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World leaders scramble to rescue Paris climate deal at COP24

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By Pascale Davies  with REUTERS
Smoke billows from Belchatow Power Station, Europe's largest coal plant
Smoke billows from Belchatow Power Station, Europe's largest coal plant   -   Copyright  REUTERS/Kacper Pempel

The latest round of UN climate change talks have kicked off in the Polish coal city of Katowice — one of the most polluted sites in Europe.

This year's COP24 will follow up on the critical Paris Climate Agreement of 2015, which agreed to shift away from fossil fuels.

It came as tens of thousands of people marched through Brussels calling on governments to stick to their climate change commitments.

The two-week conference started a day early to give negotiations a better chance in the wake of deep political divisions.

Four former presidents of the United Nations-sponsored talks, key figures in the endeavour to limit climate change, warned that the planet "is at a crossroads".

Negotiators from nearly 200 countries were set to attend the United Nations summit.


Why is this years climate conference so important?

The key item on the agenda of the summit will be finalising the specific rules of the Paris climate agreement.

In 2015, world leaders agreed to keep the global temperature rise this century to well below 2 degrees Celsius above pre-industrial levels and to pursue efforts to limit the temperature increase even further to 1.5 degrees Celsius.

REUTERS/Stephane Mahe
Leaders applaud during the final plenary session at the World Climate Change Conference 2015REUTERS/Stephane Mahe

However, data published in October by the Intergovernmental Panel on Climate Change (IPCC), showed that to keep to the 1.5C goal, governments would have to slash emissions of greenhouse gases by 45% by 2030.

Even more timely UN data released ahead of the COP24 on November 27 said that Co2 emissions have in fact risen in the last four years.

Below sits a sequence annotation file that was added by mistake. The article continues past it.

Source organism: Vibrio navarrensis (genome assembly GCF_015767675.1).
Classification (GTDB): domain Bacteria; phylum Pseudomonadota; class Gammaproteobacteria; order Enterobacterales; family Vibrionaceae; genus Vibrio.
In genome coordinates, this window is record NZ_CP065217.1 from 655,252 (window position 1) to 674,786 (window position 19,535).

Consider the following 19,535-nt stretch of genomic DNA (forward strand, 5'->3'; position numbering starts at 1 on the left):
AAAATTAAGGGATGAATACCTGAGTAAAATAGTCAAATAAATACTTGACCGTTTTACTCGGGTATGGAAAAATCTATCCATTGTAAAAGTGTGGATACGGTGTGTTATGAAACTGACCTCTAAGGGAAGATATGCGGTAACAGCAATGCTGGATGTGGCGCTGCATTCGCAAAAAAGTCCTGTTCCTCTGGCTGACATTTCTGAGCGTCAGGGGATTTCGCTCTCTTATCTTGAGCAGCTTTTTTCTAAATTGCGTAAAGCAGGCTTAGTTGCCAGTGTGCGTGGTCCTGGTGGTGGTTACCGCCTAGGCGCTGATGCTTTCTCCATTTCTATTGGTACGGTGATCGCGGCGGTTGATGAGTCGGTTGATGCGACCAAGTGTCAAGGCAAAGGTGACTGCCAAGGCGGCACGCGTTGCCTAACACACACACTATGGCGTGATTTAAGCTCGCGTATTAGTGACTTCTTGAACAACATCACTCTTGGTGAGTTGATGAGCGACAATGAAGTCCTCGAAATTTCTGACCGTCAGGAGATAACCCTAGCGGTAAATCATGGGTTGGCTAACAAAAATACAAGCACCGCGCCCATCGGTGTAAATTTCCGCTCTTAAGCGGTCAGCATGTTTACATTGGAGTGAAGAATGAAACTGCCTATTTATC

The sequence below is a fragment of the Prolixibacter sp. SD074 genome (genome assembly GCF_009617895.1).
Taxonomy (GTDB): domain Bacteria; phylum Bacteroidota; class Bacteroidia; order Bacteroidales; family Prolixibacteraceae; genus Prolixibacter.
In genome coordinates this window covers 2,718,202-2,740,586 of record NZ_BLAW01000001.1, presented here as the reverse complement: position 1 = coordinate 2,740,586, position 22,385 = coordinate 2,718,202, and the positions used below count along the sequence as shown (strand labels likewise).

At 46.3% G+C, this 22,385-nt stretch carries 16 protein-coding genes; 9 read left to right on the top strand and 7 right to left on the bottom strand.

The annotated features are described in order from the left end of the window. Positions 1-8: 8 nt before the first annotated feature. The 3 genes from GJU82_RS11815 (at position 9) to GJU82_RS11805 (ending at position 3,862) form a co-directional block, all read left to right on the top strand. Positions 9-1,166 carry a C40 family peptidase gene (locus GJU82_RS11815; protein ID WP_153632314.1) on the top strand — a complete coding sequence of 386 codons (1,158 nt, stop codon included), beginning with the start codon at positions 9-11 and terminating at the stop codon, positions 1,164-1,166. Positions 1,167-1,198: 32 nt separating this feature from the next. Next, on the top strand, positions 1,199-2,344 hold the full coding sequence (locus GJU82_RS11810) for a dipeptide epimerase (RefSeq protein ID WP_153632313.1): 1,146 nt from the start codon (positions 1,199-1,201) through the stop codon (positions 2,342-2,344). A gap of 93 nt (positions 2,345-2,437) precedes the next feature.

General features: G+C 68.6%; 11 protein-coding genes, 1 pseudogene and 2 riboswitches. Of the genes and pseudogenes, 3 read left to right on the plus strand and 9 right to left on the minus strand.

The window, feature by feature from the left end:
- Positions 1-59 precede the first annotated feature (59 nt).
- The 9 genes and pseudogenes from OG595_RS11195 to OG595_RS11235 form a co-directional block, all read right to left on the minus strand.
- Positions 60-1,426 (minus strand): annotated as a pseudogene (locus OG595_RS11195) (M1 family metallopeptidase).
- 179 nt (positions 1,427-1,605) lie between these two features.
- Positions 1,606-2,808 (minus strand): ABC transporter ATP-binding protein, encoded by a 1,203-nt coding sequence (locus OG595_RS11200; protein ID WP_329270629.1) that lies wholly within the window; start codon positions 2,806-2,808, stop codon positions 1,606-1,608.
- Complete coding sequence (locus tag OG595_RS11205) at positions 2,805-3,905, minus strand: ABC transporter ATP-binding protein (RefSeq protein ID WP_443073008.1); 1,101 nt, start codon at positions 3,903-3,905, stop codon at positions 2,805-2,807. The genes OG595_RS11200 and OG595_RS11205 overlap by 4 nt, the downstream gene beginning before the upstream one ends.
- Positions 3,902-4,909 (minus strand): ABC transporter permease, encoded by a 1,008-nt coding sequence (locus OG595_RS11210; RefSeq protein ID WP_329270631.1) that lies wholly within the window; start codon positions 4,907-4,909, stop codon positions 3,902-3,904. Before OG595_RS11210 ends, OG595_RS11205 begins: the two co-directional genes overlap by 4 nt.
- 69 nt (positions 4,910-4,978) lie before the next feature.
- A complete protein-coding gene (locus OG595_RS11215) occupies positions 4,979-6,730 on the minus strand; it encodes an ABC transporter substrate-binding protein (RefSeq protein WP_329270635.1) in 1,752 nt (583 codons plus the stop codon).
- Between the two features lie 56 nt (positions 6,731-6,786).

On Sunday four former UN climate talk presidents issued a statement calling for urgent action to tackle climate change.

"What ministers and other leaders say and do in Katowice at COP24 will help determine efforts for years to come and either bring the world closer to meeting the goals of the Paris Agreement — including protecting those most vulnerable to climate change — or push action further down the road.

The statement was issued by Frank Bainimarama (Fiji), Salaheddine Mezouar (Morocco), Laurent Fabius (France), and Manuel Pulgar Vidal (Peru).

They added: "Any delay will only make it harder and more expensive to respond to climate change."

What is on the agenda?

Each country will decide for itself how it plans to cut carbon emissions.

The Paris agreement does not become operational until 2020, but before then, officials will have to decide on how to measure, report and verify greenhouse gas emissions, and how climate finance will be provided to poorer nations.

REUTERS/Francois Walschaerts
People take part in a march called "Claim the Climate" demanding Belgian authorities to take action during the COP24, in Brussels, Dec 02, 2018REUTERS/Francois Walschaerts

Why money also matters

According to the Financial Times, climate financing falls short of where it needs to be under the Paris agreement.

Wealthy countries have secured only $55 billion (€48 billion) for poorer nations, which is just half of the $100 billion (€88 billion) that countries are supposed to be delivering annually by 2020.

The president of this year’s Conference of Parties (COP), Michal Kurtyka, said he wants countries to make climate financing a priority at this year’s summit.

Who will be attending?

Delegates from nearly 200 countries will be there for two weeks of talks.

Some 29 heads of states and officials will be giving statements, including French President Emmanuel Macron.

However, all eyes will be on China — the world's biggest polluter.

The country has reaffirmed its commitment to the Paris deal, but its reliance on coal and how it will cooperate with the EU remains to be seen.

US officials are also expected to attend COP24, despite President Donald Trump pulling out of the Paris agreement last year, as the US cannot leave the Paris deal until 2020.

REUTERS/Joshua Roberts
U.S. President Donald Trump refers to amounts of temperature change as he announces his decision that the United States will withdraw from the landmark Paris Climate Agreement, June 01, 2017REUTERS/Joshua Roberts

Why are there concerns about hosting the summit in Poland?

The country is highly dependent on coal, the most carbon-intensive fossil fuel, which provides about 80% of Poland's power and is a major source of employment. It is also home to PGE, Europe's largest coal producer and the EU's largest polluter.

Last week, the Polish government said it will continue to rely on the fuel and said that it plans to invest in a new coal mine next year.

REUTERS/Kacper Pempel
Smoke and steam billows from Belchatow Power Station, Europe's largest coal-fired power plant operated by PGE Group, near Belchatow, PolandREUTERS/Kacper Pempel